The 0.46 percent increase in calamansi production this quarter was largely the result of fertilizer application and good soil moisture because of frequent rains in Central Luzon, according to the performance report. Specifically, the calamansi farms in Nueva Ecija, Pampanga, Bulacan, and Agusan del Sur posted increase in harvest.


Garlic farms in Ilocos Norte and Mindoro Oriental posted a 1.20 percent increase in output. This was spurred by the good market price of garlic last year which encouraged farmers to expand their area of production.

Meanwhile, onion producers suffered a 3.78 percent curb in output. Reasons factored in were the shifting of farmers to planting ampalaya and yellow corn in Pangasinan; low market price in Mindoro Occidental; and purple blotch disease in Ilocos Sur owing to sudden weather change.

Eggplant production also dropped by 3.92 percent because of farmers' shift to planting ampalaya and yellow corn, as well as the continuous heavy rains during the flowering stage of eggplant, thus the negative effect in production.

On the other hand, tomato production grew by 3.27 percent because of the high-yielding varieties Maquilla, Ilocano Red, and Apollo used in the provinces of Ilocos Sur and La Union. Farmers in Bukidnon also expected good market price in Metro Manila hence, their high production. Cabbage production also increased 8.38 percent owing to lesser attacks of pests and diseases. New areas for planting cabbage were also opened in Benguet and Ifugao.


Rubber, which has been experiencing a consistent world price increase for six years now, increased its output to 6.37 percent for the period. In the DA-initiated National Rubber Development Program (NRDP), the target is to increase rubber plantation to one million hectares by 2016.

In 2007, the existing production area of 110,958 hectares produced a volume of 404,070 mt. According to GMA-HVCC, the area developed for 2007 alone reached 20,535 hectares while the target expansion area for 2008 is 21,600 hectares. Zamboanga Peninsula attained the highest production area of 42,133 hectares and volume of 404,070 mt in 2007. Other top producing regions include SOCCSKSARGEN, 157,134 mt; and Autonomous Region of Muslim Mindanao, 29,884 mt. The national target production for 2008 is 8,213,114 mt.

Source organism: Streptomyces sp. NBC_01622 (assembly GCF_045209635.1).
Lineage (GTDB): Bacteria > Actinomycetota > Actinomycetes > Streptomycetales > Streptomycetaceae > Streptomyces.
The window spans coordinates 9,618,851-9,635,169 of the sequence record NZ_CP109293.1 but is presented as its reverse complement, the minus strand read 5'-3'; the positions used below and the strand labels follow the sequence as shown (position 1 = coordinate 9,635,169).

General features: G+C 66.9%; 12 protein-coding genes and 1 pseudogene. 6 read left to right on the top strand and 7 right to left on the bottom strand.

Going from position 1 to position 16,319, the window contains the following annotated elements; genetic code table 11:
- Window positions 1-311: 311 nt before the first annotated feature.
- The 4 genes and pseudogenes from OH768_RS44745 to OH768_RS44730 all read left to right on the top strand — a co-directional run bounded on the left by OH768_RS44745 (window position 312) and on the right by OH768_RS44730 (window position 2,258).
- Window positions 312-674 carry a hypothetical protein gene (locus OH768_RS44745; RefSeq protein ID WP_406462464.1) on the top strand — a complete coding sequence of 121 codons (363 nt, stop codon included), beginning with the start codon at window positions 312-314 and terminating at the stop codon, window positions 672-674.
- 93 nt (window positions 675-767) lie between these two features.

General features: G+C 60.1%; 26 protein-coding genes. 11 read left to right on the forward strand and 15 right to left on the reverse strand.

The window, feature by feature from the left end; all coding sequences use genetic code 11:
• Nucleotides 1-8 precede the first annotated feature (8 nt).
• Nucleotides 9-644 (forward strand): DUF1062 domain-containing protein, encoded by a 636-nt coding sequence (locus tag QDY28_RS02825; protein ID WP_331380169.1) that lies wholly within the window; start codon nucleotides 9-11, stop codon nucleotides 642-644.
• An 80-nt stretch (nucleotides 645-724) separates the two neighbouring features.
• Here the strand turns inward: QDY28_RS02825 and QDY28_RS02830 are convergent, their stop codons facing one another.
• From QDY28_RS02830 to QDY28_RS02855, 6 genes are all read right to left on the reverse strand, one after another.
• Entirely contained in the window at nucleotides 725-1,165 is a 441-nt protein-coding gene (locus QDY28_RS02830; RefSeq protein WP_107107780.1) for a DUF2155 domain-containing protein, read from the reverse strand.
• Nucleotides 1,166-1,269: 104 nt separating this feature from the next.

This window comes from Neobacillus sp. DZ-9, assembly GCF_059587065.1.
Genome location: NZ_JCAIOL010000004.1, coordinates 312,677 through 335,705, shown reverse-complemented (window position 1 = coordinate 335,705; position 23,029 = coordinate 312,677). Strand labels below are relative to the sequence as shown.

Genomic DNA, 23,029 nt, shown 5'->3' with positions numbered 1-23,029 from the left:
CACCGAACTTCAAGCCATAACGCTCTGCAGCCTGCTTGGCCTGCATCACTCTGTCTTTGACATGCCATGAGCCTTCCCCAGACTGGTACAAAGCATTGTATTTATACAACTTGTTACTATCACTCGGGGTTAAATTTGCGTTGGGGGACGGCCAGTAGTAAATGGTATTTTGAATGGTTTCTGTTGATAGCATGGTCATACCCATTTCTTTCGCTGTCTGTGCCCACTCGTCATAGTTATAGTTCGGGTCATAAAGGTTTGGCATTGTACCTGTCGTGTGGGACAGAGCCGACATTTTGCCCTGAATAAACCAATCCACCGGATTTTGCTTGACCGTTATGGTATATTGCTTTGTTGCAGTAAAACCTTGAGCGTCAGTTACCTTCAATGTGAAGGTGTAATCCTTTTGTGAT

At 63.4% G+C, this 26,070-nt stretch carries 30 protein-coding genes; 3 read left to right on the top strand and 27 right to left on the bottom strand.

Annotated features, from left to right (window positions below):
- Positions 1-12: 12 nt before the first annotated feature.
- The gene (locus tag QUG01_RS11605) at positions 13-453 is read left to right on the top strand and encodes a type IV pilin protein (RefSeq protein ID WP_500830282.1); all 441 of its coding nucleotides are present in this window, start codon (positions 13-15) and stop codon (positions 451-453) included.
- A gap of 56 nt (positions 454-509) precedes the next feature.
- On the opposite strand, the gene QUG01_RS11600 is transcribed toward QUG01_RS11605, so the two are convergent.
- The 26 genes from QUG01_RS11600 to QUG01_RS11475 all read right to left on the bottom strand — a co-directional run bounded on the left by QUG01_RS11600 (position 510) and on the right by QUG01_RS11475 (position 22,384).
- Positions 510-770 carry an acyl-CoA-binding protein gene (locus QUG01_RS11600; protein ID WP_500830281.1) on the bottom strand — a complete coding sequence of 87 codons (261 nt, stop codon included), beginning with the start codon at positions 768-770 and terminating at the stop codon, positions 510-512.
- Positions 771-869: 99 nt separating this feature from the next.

Collectively, "other" crops production inched up by 0.34 percent during the first quarter of 2008, according to the agriculture performance report. An increase in output growth was reported for Chinese pechay, carrots, white potato, oil palm, and papaya. Generally, favorable weather and the expansion of production areas were cited as reasons for the high growth of most HVCC.


To sustain the growth of HVCC production and reverse negative growth, Espino said they are working to enhance the training and implementation of integrated pest management for pest control and low postharvest losses. The GMA-HVCC is also set to provide mobile packing house for small farmers to integrate production and marketing systems. Moreover, they are intensifying the provision of virus-free planting materials and other inputs.

To stabilize volume and market prices, the GMA-HVCC is working with different institutions to develop more areas for off-season planting. It is likewise supporting the Programang Gulayan ng Masa (PGMA), Bagsakan Centers, and Barangay Bagsakans as measures to increase vegetable production. Another measure being considered is the establishment of technology demonstration farms, in cooperation with the Philippine Seed Industry Association (PSIA), to test the performance of new varieties.

To complement the National Technology Commercialization Program (NTCP), GMA-HVCC is also working with the Bureau of Agricultural Research (BAR) in order to respond to the need to commercialize appropriate technologies on agriculture and fisheries.

"Having a good technology is not enough. We have to make sure that the packages of technologies are in place for the effective promotion and transfer of technology. We have to convince the farmers that what we promote will benefit them for the better," Espino said during a consultation meeting with BAR.:

The Department of Agriculture Homepage. (2008). Crop damage from 'Frank' now at P3.3-B. Retrieved on June 24, 2008 from
The Department of Agriculture Homepage. (2008). D.A. mulls massive input program for high value crops . Retrieved June 17, 2008, from
The Department of Agriculture Homepage. (2008). 'Cosme' crop damage at P1.58-B. Retrieved May 27, 2008, from
Mojica, M.J. (2008). GMA-HVCC, Optiserve Consultation Meeting. Retrieved 22 April 2008, from
Bureau of Agricultural Statistics Homepage. (2008). Performance of Philippine Agriculture, January- March 2008. Retrieved 22 April 2008, from